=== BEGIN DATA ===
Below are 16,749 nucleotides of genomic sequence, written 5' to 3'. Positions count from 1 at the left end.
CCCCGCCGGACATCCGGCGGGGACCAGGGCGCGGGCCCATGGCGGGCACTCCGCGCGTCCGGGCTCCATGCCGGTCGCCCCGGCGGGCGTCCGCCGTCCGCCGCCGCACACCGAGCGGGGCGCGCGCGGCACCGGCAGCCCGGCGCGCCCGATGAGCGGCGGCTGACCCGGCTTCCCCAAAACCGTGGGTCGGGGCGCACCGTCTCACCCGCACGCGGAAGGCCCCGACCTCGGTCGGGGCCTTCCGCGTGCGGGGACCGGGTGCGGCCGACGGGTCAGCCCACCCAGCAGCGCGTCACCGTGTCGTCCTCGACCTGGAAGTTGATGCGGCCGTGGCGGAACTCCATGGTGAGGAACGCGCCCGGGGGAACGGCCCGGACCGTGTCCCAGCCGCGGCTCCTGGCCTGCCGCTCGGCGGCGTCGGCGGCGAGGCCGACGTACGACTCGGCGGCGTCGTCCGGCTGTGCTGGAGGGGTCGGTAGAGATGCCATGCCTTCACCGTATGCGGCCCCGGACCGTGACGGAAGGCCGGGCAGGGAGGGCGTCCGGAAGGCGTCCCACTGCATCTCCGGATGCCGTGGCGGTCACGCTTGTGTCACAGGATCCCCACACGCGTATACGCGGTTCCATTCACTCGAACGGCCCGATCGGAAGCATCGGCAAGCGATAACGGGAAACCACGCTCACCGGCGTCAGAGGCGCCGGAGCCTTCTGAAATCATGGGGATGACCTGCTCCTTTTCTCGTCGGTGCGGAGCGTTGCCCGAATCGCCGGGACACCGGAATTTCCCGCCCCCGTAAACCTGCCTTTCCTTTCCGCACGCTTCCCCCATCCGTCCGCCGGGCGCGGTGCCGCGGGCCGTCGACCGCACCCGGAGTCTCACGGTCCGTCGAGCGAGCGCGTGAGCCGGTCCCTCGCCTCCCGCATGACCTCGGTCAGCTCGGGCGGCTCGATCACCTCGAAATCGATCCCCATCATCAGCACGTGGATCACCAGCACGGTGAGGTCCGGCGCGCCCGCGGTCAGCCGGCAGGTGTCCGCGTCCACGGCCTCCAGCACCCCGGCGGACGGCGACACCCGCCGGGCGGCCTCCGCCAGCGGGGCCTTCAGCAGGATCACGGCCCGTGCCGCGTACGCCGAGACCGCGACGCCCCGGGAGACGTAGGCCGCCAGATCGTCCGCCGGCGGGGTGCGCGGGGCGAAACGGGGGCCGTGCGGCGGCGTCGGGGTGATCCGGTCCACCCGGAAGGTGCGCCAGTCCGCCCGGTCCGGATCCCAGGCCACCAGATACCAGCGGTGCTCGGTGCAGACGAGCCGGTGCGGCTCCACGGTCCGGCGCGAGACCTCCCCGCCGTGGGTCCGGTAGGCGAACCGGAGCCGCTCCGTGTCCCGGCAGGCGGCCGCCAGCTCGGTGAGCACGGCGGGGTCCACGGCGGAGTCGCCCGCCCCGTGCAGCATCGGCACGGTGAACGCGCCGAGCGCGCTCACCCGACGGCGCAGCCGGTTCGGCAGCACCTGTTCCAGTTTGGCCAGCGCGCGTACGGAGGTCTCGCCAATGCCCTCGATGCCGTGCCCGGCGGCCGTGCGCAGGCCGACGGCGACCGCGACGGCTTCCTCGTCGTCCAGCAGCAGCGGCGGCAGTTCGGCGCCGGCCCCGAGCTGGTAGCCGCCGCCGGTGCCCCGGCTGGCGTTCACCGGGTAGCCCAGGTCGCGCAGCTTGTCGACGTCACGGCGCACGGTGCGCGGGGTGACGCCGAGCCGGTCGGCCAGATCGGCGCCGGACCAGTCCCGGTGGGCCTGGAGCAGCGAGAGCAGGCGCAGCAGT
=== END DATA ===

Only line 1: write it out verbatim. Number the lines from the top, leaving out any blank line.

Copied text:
Below are 16,749 nucleotides of genomic sequence, written 5' to 3'. Positions count from 1 at the left end.